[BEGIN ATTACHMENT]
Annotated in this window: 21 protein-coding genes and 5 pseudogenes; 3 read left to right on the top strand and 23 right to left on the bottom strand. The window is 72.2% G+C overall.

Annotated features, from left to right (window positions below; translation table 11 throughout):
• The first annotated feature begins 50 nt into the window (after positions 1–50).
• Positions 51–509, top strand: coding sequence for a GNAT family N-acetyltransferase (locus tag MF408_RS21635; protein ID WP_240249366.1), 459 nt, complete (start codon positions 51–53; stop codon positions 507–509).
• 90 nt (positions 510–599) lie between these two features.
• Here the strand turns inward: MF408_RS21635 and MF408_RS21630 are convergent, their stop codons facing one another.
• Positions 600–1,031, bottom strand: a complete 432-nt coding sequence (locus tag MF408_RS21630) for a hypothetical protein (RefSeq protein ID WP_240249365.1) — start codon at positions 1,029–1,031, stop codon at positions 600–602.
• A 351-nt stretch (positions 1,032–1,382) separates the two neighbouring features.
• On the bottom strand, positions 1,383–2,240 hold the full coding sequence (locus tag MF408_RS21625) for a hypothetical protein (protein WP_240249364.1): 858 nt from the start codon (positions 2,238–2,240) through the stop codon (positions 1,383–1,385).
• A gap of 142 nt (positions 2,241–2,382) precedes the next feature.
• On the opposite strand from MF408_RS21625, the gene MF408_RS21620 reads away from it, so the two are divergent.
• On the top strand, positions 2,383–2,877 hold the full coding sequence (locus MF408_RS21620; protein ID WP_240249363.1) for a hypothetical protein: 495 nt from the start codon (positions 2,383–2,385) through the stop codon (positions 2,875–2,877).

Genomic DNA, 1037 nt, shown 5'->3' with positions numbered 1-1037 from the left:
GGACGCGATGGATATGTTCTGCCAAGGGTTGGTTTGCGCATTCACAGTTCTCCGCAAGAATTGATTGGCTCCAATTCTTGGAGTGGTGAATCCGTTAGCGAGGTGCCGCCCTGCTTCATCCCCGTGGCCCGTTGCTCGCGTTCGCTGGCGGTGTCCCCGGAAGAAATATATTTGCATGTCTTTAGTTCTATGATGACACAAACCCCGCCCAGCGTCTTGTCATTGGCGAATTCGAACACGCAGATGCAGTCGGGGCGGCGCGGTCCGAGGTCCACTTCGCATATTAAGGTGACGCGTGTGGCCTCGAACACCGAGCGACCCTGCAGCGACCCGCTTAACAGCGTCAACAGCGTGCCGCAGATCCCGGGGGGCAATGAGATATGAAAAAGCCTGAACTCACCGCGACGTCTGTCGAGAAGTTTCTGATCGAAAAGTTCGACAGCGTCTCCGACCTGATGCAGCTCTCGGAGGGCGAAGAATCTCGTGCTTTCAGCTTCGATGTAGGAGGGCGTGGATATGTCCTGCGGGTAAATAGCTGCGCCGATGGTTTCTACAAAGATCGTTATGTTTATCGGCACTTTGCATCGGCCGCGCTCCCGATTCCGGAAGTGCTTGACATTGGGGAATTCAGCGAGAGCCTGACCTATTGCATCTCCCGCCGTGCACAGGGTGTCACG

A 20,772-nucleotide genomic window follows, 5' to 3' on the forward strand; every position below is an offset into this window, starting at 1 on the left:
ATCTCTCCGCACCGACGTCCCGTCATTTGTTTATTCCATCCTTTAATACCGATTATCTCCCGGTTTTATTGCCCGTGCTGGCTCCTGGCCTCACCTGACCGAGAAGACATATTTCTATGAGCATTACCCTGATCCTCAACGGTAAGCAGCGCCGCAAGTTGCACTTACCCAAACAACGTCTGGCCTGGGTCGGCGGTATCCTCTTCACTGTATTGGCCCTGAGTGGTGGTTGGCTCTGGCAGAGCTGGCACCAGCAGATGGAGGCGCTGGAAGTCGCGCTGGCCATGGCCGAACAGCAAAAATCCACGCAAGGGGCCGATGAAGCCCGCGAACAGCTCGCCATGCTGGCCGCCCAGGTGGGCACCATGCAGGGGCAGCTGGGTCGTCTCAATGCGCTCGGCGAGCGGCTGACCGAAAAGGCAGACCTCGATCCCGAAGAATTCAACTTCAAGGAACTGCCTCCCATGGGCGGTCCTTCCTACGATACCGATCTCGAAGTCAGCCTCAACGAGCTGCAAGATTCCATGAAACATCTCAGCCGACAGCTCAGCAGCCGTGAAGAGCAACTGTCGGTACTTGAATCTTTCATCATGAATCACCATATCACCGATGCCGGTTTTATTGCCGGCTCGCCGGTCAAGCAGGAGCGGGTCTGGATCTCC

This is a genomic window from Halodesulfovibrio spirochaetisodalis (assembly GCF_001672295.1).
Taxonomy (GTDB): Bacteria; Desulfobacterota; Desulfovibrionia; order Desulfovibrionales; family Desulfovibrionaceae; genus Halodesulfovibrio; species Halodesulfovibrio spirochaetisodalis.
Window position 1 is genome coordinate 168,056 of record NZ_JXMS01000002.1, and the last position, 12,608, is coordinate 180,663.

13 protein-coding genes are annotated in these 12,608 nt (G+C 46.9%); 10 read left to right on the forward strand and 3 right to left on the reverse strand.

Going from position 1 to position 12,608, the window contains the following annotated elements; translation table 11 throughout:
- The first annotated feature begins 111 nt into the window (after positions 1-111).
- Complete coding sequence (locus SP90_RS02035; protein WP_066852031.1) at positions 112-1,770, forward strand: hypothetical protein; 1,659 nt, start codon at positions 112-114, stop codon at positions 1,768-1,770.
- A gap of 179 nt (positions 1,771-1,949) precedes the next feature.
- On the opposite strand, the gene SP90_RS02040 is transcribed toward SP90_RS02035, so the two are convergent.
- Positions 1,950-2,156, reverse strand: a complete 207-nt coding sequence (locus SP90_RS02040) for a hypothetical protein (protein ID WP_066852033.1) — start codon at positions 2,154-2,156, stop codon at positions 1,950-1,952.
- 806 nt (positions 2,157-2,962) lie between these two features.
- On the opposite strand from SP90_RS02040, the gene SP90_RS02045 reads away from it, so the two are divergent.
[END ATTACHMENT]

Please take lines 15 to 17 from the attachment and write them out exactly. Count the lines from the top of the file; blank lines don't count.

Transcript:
A 20,772-nucleotide genomic window follows, 5' to 3' on the forward strand; every position below is an offset into this window, starting at 1 on the left:
ATCTCTCCGCACCGACGTCCCGTCATTTGTTTATTCCATCCTTTAATACCGATTATCTCCCGGTTTTATTGCCCGTGCTGGCTCCTGGCCTCACCTGACCGAGAAGACATATTTCTATGAGCATTACCCTGATCCTCAACGGTAAGCAGCGCCGCAAGTTGCACTTACCCAAACAACGTCTGGCCTGGGTCGGCGGTATCCTCTTCACTGTATTGGCCCTGAGTGGTGGTTGGCTCTGGCAGAGCTGGCACCAGCAGATGGAGGCGCTGGAAGTCGCGCTGGCCATGGCCGAACAGCAAAAATCCACGCAAGGGGCCGATGAAGCCCGCGAACAGCTCGCCATGCTGGCCGCCCAGGTGGGCACCATGCAGGGGCAGCTGGGTCGTCTCAATGCGCTCGGCGAGCGGCTGACCGAAAAGGCAGACCTCGATCCCGAAGAATTCAACTTCAAGGAACTGCCTCCCATGGGCGGTCCTTCCTACGATACCGATCTCGAAGTCAGCCTCAACGAGCTGCAAGATTCCATGAAACATCTCAGCCGACAGCTCAGCAGCCGTGAAGAGCAACTGTCGGTACTTGAATCTTTCATCATGAATCACCATATCACCGATGCCGGTTTTATTGCCGGCTCGCCGGTCAAGCAGGAGCGGGTCTGGATCTCC

This is a genomic window from Halodesulfovibrio spirochaetisodalis (assembly GCF_001672295.1).